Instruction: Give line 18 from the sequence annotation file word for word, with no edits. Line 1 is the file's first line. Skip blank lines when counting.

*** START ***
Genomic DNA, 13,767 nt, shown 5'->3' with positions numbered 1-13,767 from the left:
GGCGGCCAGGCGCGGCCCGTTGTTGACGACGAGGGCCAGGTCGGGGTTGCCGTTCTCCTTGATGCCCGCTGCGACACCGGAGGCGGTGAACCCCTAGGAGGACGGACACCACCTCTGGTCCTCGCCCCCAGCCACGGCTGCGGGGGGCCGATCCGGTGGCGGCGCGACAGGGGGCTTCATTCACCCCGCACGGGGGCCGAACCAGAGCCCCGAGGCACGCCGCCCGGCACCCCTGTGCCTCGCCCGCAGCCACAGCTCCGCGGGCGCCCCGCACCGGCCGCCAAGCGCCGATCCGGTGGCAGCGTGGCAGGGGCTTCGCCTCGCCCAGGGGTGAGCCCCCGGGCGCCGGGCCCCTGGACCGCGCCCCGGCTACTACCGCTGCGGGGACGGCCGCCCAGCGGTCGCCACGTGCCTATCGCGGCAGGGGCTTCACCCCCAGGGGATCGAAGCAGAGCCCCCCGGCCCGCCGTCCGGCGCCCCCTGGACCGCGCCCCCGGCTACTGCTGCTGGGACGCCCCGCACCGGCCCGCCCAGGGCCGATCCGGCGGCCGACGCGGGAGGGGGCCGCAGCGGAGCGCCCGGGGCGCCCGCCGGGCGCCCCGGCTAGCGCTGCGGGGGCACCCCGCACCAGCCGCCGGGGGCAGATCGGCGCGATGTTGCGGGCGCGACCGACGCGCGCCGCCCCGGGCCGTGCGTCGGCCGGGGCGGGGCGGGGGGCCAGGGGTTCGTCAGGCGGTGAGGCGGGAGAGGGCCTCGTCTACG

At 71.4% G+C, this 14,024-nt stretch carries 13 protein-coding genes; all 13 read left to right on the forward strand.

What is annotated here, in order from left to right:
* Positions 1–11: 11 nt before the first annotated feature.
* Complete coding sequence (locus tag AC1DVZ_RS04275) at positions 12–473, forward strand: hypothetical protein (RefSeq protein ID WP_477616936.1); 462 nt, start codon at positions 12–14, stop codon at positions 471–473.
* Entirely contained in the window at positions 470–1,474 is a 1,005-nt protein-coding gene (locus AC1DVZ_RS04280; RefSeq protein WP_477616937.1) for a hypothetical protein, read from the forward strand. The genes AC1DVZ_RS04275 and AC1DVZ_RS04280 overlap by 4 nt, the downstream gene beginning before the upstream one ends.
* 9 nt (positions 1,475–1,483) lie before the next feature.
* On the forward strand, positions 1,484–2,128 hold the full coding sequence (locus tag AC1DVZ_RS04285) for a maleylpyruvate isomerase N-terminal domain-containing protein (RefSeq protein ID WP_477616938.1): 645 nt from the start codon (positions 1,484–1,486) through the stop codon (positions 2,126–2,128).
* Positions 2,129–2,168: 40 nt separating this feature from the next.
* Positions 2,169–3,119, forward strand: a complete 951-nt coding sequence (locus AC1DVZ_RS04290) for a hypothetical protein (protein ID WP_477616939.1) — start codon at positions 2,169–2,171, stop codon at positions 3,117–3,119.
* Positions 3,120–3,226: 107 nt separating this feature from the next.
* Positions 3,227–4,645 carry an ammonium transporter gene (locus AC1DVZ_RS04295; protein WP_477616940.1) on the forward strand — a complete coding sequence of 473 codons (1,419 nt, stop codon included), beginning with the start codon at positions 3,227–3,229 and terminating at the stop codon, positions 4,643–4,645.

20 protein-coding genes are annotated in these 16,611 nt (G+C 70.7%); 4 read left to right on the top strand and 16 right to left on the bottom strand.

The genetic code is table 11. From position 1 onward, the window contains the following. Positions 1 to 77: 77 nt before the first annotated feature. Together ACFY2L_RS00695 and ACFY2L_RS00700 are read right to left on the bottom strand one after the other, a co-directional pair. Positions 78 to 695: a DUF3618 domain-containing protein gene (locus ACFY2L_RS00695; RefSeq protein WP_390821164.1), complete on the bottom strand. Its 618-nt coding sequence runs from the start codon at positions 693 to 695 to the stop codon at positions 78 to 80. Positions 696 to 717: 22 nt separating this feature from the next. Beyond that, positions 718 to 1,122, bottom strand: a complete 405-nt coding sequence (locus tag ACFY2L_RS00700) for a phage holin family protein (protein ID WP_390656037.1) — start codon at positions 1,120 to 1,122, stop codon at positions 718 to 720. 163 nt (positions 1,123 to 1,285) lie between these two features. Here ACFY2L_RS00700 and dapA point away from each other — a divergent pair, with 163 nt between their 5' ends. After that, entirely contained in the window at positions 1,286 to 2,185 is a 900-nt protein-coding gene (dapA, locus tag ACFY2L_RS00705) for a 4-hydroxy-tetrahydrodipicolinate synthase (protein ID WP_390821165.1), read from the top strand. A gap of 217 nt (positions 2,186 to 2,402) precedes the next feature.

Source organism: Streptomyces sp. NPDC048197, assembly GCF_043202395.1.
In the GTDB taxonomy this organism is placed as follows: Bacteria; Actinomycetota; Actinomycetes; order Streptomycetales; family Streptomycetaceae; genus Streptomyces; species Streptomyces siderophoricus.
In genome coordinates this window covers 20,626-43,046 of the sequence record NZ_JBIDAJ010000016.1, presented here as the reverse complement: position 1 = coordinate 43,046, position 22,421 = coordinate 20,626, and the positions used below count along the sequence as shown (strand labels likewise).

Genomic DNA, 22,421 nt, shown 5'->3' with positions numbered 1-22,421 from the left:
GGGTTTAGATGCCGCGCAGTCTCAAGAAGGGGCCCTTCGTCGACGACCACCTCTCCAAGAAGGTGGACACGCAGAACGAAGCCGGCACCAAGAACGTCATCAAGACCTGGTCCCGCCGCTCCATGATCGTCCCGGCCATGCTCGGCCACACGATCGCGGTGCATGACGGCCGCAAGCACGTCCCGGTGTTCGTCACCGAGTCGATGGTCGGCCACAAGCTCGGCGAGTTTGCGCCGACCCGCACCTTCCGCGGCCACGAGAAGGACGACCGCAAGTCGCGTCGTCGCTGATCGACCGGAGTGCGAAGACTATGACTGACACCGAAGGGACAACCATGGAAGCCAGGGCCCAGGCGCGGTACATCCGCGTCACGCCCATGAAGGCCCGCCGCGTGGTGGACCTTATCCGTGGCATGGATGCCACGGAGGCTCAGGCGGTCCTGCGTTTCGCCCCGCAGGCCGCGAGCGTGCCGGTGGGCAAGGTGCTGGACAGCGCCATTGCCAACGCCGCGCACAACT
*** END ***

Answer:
In genome coordinates this window covers 20,626-43,046 of the sequence record NZ_JBIDAJ010000016.1, presented here as the reverse complement: position 1 = coordinate 43,046, position 22,421 = coordinate 20,626, and the positions used below count along the sequence as shown (strand labels likewise).